We Aren’t Traveling, We Are Already Here.
While Chris and I are so happy to know we have friends and family back home in the States thinking about us, we are feeling the need to put their minds at ease in regards to the onslaught of travel bans and restrictions that have occupied a majority of News outlets.
Let’s Start at the Beginning, What is a Travel Restriction/Ban?
A Travel Restriction/Ban is an advisory or law that prevents people from traveling somewhere. Travel bans were very common during the height of Covid-19 in an effort to #StopTheSpread, but are traditionally put in place when an area or country becomes unsafe for travelers given current crime rates, terrorism, and even war.
Why the Restrictions?
Once an American tourist is murdered travelers begin questioning whether Mexico is safe to visit – and rightfully so. However, the media does what it does best and bites down, hard, continuing to spit out more horror stories that perpetuate a stereotype that Mexico is, overall, unsafe… which is untrue. Just like sex, fear sells.
The U.S. State Department recently updated Mexico’s travel warning for U.S. Tourists traveling to Mexico due to crime in several Mexican states that are popular with American tourists. “Violent crime—such as homicide, kidnapping, carjacking, and robbery—is widespread and common in Mexico,” warns the State Department. With all of that being said, 35 million tourists visit Mexico each year and that’s not taking into account the 1.6 million Americans that LIVE in Mexico, according to the State Department – Mexico City being the fifth rated destination for digital nomads globally.
Briefly, the recent incident involved four Americans traveling from South Carolina to Mexico where they were ambushed in the small town of Matamoros in what is believed to be a case of mistaken identity. Once across the border, they were fired upon by unidentified gunmen, “placed in a vehicle and taken from the scene by armed men,” according to the FBI. Investigators believe the Americans were targeted by a Mexican cartel that likely mistook them for Haitian drug smugglers. For years, Matamoros has been a stronghold for various feuding criminal organizations, particularly the Gulf Cartel, which has used the city as a key pipeline for moving cocaine, meth, and fentanyl across the border into Texas — and from there across the U.S. No one should be traveling through Matamoros under any circumstances. A quick google search would have told them that it was a not smart to travel through Matamoros. While on the topic, tt is worth noting that we are 1,311 km away from Matamoros so we are very, very far away.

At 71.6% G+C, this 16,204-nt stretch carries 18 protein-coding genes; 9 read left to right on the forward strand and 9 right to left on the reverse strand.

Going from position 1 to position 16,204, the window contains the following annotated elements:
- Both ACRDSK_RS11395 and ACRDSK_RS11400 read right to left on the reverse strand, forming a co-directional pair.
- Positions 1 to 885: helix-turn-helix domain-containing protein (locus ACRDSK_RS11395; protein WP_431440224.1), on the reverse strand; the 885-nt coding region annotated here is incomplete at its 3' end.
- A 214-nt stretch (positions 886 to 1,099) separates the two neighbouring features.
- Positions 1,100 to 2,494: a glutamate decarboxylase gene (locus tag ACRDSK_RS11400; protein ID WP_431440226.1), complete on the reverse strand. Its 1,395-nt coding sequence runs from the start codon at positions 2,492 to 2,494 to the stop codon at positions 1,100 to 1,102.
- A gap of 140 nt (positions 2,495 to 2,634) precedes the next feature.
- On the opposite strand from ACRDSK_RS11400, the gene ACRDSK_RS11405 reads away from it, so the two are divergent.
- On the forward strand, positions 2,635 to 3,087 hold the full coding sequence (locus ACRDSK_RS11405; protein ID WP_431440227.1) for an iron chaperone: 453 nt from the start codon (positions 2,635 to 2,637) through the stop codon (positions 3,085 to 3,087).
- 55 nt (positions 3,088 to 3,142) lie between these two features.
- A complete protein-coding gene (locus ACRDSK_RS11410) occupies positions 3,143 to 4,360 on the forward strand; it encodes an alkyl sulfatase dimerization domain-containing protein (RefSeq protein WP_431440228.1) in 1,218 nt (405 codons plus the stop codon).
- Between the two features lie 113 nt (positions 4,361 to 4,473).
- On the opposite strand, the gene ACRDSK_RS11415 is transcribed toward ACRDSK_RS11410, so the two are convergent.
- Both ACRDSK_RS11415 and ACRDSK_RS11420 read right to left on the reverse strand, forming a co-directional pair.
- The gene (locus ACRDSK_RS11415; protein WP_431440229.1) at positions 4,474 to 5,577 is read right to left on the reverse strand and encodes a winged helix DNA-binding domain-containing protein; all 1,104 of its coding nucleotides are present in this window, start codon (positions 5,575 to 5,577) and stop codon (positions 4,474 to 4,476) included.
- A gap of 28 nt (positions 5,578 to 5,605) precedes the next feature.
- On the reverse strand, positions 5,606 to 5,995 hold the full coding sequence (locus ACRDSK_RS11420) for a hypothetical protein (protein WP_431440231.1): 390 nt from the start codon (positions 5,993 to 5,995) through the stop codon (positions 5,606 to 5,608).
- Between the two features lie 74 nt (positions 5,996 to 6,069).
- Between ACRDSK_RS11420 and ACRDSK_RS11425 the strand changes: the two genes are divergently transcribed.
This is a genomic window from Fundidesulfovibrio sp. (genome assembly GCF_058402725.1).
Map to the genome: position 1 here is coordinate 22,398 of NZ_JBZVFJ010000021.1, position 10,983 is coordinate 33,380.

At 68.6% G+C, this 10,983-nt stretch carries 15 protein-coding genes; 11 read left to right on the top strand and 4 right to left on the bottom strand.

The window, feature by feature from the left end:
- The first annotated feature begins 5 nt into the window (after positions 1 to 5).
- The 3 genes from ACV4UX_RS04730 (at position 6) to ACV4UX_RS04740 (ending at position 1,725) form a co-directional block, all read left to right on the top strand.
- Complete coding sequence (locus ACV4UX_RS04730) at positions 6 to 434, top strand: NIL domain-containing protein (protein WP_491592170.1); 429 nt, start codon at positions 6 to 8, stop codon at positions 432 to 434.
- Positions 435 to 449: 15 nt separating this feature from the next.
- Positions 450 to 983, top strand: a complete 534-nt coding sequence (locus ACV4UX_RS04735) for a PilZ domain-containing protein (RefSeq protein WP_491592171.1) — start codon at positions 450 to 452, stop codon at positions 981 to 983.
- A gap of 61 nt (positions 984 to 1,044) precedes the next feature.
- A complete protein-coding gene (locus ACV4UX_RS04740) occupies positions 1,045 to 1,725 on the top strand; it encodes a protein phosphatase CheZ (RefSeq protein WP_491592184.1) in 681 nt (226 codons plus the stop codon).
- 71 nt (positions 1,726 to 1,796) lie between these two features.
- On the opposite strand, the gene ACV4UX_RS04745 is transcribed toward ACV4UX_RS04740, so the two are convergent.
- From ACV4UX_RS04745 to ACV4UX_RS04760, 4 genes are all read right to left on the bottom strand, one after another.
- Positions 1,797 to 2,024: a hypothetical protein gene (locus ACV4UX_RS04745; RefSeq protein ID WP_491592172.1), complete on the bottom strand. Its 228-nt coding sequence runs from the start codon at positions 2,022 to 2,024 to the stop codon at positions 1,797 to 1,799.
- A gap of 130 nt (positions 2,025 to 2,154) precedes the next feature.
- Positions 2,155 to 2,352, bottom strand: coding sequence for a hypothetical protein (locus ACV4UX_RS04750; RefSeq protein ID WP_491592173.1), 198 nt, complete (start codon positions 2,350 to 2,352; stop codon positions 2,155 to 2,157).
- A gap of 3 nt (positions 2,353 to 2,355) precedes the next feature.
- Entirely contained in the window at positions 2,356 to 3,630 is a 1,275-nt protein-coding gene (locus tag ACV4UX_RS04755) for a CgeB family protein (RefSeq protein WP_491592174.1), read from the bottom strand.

When it comes to crime in Mexico, cities often have more crime than rural areas simply because they have larger populations (and thus more opportunities). As long as you keep an eye out for crime hotspots (like large swaths of deserted roads) it will help prevent you from getting lost in translation with Mexican law enforcement. Safety is definitely a concern when visiting any country, however, it is worth noting that most Americans are killed because they are looking for drugs. Do you know who rules the drugs around here? The Cartel.
The Cartel Doesn’t Care About You The Way You Think They Do
Speaking of the Cartel, I worked myself up into a frenzy scrolling through the numerous articles about the cartel’s crimes. However, as I dug deeper I came across a more reassuring theme within the many independent forums that shared the same sentiment: the cartel doesn’t care about you, but not in the way you think. Outside of your money, they want nothing else. Foreigners, especially Americans, make up much of the demand that the cartels serves anyway. And we all know the adage, don’t kill your customer. Statistically, 99% of tourists who visit Mexico will not interact with the cartels or any of their members. So in short: don’t go looking for drugs and you won’t find the cartel.
It’s Like Sending Bad News About Your Neighborhood, Constantly.